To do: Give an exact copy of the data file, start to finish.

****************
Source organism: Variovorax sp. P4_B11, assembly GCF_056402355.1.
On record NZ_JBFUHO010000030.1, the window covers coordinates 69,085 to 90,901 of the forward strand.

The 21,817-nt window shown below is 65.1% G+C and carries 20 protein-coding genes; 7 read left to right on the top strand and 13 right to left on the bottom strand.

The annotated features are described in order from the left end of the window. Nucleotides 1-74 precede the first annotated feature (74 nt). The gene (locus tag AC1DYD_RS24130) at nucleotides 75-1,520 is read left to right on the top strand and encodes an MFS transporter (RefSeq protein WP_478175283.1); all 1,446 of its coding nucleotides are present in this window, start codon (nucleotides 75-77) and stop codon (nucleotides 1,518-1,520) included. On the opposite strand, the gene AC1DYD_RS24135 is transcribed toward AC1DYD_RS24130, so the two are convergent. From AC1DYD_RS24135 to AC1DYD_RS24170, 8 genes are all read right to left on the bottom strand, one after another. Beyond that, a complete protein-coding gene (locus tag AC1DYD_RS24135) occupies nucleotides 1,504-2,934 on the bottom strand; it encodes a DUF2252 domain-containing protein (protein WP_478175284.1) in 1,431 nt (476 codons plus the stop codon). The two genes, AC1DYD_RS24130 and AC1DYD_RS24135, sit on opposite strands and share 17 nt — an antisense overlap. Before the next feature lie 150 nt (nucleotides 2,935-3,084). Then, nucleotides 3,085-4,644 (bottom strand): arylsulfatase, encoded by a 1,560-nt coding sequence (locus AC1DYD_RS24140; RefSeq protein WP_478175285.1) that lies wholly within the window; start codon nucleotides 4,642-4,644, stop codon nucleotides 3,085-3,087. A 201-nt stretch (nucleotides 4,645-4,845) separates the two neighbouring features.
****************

Source organism: Variovorax sp. P4_B11, assembly GCF_056402355.1.
On record NZ_JBFUHO010000030.1, the window covers coordinates 69,085 to 90,901 of the forward strand.

The 21,817-nt window shown below is 65.1% G+C and carries 20 protein-coding genes; 7 read left to right on the top strand and 13 right to left on the bottom strand.

The annotated features are described in order from the left end of the window. Nucleotides 1-74 precede the first annotated feature (74 nt). The gene (locus tag AC1DYD_RS24130) at nucleotides 75-1,520 is read left to right on the top strand and encodes an MFS transporter (RefSeq protein WP_478175283.1); all 1,446 of its coding nucleotides are present in this window, start codon (nucleotides 75-77) and stop codon (nucleotides 1,518-1,520) included. On the opposite strand, the gene AC1DYD_RS24135 is transcribed toward AC1DYD_RS24130, so the two are convergent. From AC1DYD_RS24135 to AC1DYD_RS24170, 8 genes are all read right to left on the bottom strand, one after another. Beyond that, a complete protein-coding gene (locus tag AC1DYD_RS24135) occupies nucleotides 1,504-2,934 on the bottom strand; it encodes a DUF2252 domain-containing protein (protein WP_478175284.1) in 1,431 nt (476 codons plus the stop codon). The two genes, AC1DYD_RS24130 and AC1DYD_RS24135, sit on opposite strands and share 17 nt — an antisense overlap. Before the next feature lie 150 nt (nucleotides 2,935-3,084). Then, nucleotides 3,085-4,644 (bottom strand): arylsulfatase, encoded by a 1,560-nt coding sequence (locus AC1DYD_RS24140; RefSeq protein WP_478175285.1) that lies wholly within the window; start codon nucleotides 4,642-4,644, stop codon nucleotides 3,085-3,087. A 201-nt stretch (nucleotides 4,645-4,845) separates the two neighbouring features.